Celebrating with some of the gals. My "permanent" number somehow washed off in the swim but I still have a faint number on my leg even after scrubbing. It really was a great experience. I love a challenge and am blessed to have the support of my wonderful husband. Joel, Thank you for chasing the kids and corralling them to every photo point for 2 hours, and for all your support during training-you ARE MY HERO!

Tuesday, May 11, 2010

Auntie Mara for Mother's Day

Auntie Mara arrived last week to spend some quality time with us before heading back to do mission work overseas for another 4 years. The kids were ecstatic to see her and pretty much tackled her with a lei at the airport. Of course the first question they ask anyone arriving with a suitcase "Do you have presents for me?". It is terrible but they were not disappointed! But truly her presence was the best gift of all.

Unfortunately her visit was mostly spent house bound since Asher became very ill and this picture is how I rang in Mother's Day at midnight in the ER. Asher had a fever of 104. All is well now but seriously I have had enough of the ER!! Despite being sick and house bound, I had a WONDERFUL mother's day full of lots of snuggles.

Finally with Asher on the mend we were able to get in some sailing...

...shave ice...

...snorkeling and beach time. Do you see the shark in this picture?

This video was one of Jesse's favorite things to do with Auntie Mara. Mara, thank you so much for investing time and money in to coming to see us. We love you!

Sunday, May 2, 2010


I went on a day trip yesterday with some girlfriends to visit the island of Molokai. Before we moved to Hawaii I never knew or understood what existed on Molokai-a leper colony where 8,000 people (mostly Polynesian) were exiled and forgotten by society. Here we are ready to board the plane to begin our adventure.

The Kalaupapa Peninsula, surrounded by ocean and cut off by the rest of Molokai by 1,600 foot cliffs, is the location of the leper colony. You can see why it was considered a "prison" to them. There is no vehicle access. There is a 3 mile trail that zigzags down the cliffs. In the days of the leper colony, the trail was patrolled topside by dogs and guards to prevent patients from escaping.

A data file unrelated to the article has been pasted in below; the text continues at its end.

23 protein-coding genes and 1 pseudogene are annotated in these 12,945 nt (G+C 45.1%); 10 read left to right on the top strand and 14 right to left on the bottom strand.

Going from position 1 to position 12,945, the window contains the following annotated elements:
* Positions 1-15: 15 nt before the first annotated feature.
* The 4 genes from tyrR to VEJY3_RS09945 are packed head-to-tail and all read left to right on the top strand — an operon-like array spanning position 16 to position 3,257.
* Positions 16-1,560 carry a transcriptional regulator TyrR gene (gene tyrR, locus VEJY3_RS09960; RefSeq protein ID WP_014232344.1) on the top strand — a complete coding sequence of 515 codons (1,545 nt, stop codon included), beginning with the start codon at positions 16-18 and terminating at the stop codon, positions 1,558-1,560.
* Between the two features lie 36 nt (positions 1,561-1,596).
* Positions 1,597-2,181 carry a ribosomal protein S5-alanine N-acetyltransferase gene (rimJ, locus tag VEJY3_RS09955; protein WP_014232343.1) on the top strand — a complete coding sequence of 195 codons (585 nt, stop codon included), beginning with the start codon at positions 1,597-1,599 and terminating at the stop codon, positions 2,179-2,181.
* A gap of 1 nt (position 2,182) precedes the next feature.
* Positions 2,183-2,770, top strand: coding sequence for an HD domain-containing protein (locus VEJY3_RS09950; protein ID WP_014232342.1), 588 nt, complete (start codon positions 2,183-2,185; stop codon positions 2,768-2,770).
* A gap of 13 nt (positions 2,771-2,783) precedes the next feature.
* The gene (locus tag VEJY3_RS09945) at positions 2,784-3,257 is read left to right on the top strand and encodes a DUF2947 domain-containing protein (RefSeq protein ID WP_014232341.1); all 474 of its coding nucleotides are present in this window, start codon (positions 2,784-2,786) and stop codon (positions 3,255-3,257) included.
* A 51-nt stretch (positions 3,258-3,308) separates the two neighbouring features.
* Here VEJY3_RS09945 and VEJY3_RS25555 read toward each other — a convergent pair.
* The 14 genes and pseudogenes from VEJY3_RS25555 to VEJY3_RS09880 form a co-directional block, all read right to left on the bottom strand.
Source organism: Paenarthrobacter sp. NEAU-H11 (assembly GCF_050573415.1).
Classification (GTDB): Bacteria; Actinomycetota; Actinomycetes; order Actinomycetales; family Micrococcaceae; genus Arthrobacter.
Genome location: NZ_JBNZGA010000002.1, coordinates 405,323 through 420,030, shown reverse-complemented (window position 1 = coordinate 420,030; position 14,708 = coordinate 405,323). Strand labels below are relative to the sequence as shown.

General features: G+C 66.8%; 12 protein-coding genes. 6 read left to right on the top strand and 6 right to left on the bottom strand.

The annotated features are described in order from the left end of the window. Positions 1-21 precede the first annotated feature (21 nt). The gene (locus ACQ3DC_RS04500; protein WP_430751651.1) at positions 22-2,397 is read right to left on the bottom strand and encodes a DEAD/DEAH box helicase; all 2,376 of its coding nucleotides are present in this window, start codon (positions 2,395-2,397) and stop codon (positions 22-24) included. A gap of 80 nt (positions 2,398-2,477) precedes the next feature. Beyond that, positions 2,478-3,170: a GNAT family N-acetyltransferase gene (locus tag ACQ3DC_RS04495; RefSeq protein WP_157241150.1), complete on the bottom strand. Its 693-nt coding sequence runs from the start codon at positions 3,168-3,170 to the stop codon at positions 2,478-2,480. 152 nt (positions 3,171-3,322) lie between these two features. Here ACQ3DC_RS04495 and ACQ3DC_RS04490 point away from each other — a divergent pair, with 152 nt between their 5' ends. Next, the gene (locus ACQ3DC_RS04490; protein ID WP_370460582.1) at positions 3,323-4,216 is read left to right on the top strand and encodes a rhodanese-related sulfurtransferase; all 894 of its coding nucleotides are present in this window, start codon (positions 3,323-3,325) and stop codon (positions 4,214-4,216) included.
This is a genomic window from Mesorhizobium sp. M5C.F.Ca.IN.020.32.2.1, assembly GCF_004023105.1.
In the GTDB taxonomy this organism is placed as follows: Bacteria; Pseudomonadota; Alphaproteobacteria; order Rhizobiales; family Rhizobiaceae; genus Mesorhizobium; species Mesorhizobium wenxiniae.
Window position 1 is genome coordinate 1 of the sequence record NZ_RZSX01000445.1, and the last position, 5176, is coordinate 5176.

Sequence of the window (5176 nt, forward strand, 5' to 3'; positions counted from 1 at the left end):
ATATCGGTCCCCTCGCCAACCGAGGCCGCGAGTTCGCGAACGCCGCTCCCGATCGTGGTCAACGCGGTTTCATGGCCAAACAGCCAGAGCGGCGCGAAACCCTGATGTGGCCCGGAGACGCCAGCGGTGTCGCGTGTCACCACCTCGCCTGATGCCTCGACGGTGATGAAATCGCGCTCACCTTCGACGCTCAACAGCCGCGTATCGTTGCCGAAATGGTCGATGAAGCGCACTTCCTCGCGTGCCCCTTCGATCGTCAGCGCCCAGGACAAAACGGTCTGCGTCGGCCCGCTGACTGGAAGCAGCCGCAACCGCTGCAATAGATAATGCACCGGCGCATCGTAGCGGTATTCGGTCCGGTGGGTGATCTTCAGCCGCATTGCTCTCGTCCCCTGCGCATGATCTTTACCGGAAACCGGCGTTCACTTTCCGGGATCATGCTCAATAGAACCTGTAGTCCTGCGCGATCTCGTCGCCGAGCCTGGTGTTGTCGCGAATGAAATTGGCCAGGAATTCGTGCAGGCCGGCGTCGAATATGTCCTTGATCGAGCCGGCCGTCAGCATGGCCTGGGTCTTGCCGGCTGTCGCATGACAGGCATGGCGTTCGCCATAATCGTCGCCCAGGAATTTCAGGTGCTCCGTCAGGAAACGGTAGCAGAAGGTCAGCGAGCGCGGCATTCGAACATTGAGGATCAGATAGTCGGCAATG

The Kalaupapa settlement, location of the leper colony where 19 patients still live today. Exile of patients ceased in 1969 after a cure was discovered, but these patients still wish to live out the rest of their lives here in peace. For most, this island was all they ever knew, forgotten by family and ostracized by society when they tried to reintegrate.

The Kalauapapa airport...seriously, this is the whole thing.

The graveyard on Kalaupapa. It went on and on. Most graves are unmarked, markers washed away by a tsunami or families were too poor.

Ruins are all that are left of the Leprosy Investigation station, erected by the government to experiment on patients who volunteered. However, most patients left due to the even stricter isolation and cruel treatment sociably by doctores. The station only lasted 5 years.

The small island to the far left is where ships anchored to deliver exiles. They were sent aboard by small row boats with 1 set of clothes and 1 week of food. Once ashore, they were given nothing, not even homes. They had to completely fend for themselves...some even residing in caves. This is where Father Damien came into the picture. He arrived and built a settlement for the exiles, providing shelter, protection for the younger children (there was much lawlessness and slavery of young and weak with no justice system), first aid care, fresh water, hope and encouragement.

Father Damien's church (with his grave right next to it)

It was an amazing day. The island is filled with so much serenity and beauty, but held so much sorrow and pain. I will never forget this experience. For those more interested, I highly recommend the book "Molokai" which we all read before our trip. It is a beautiful story, historical fiction, so well written, and really captures the tale of this place.